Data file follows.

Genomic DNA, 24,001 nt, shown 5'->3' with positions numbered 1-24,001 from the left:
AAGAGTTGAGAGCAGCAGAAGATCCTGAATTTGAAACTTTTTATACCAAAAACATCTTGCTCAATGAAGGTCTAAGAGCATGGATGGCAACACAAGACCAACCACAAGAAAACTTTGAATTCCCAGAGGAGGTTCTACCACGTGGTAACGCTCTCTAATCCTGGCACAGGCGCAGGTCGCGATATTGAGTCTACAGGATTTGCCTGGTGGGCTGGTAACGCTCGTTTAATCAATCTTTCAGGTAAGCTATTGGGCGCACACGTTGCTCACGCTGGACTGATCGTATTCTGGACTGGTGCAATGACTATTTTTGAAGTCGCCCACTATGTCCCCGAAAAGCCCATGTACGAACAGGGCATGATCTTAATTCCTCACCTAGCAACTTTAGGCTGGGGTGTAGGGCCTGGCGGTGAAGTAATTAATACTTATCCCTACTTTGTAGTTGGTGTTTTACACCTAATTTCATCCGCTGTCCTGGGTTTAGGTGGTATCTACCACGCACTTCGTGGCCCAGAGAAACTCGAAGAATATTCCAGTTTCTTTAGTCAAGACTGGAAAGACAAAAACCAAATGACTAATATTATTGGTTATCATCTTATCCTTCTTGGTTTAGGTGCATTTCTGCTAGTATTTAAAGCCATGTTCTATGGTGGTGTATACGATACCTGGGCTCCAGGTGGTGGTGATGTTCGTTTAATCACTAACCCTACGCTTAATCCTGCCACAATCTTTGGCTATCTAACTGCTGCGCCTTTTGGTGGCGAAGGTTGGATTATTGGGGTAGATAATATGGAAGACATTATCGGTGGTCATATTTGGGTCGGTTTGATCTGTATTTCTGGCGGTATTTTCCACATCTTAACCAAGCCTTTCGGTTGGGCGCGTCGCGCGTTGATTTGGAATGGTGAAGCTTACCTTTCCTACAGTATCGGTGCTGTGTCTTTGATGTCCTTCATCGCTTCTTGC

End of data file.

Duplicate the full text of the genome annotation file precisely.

Genomic DNA, 24,001 nt, shown 5'->3' with positions numbered 1-24,001 from the left:
AAGAGTTGAGAGCAGCAGAAGATCCTGAATTTGAAACTTTTTATACCAAAAACATCTTGCTCAATGAAGGTCTAAGAGCATGGATGGCAACACAAGACCAACCACAAGAAAACTTTGAATTCCCAGAGGAGGTTCTACCACGTGGTAACGCTCTCTAATCCTGGCACAGGCGCAGGTCGCGATATTGAGTCTACAGGATTTGCCTGGTGGGCTGGTAACGCTCGTTTAATCAATCTTTCAGGTAAGCTATTGGGCGCACACGTTGCTCACGCTGGACTGATCGTATTCTGGACTGGTGCAATGACTATTTTTGAAGTCGCCCACTATGTCCCCGAAAAGCCCATGTACGAACAGGGCATGATCTTAATTCCTCACCTAGCAACTTTAGGCTGGGGTGTAGGGCCTGGCGGTGAAGTAATTAATACTTATCCCTACTTTGTAGTTGGTGTTTTACACCTAATTTCATCCGCTGTCCTGGGTTTAGGTGGTATCTACCACGCACTTCGTGGCCCAGAGAAACTCGAAGAATATTCCAGTTTCTTTAGTCAAGACTGGAAAGACAAAAACCAAATGACTAATATTATTGGTTATCATCTTATCCTTCTTGGTTTAGGTGCATTTCTGCTAGTATTTAAAGCCATGTTCTATGGTGGTGTATACGATACCTGGGCTCCAGGTGGTGGTGATGTTCGTTTAATCACTAACCCTACGCTTAATCCTGCCACAATCTTTGGCTATCTAACTGCTGCGCCTTTTGGTGGCGAAGGTTGGATTATTGGGGTAGATAATATGGAAGACATTATCGGTGGTCATATTTGGGTCGGTTTGATCTGTATTTCTGGCGGTATTTTCCACATCTTAACCAAGCCTTTCGGTTGGGCGCGTCGCGCGTTGATTTGGAATGGTGAAGCTTACCTTTCCTACAGTATCGGTGCTGTGTCTTTGATGTCCTTCATCGCTTCTTGC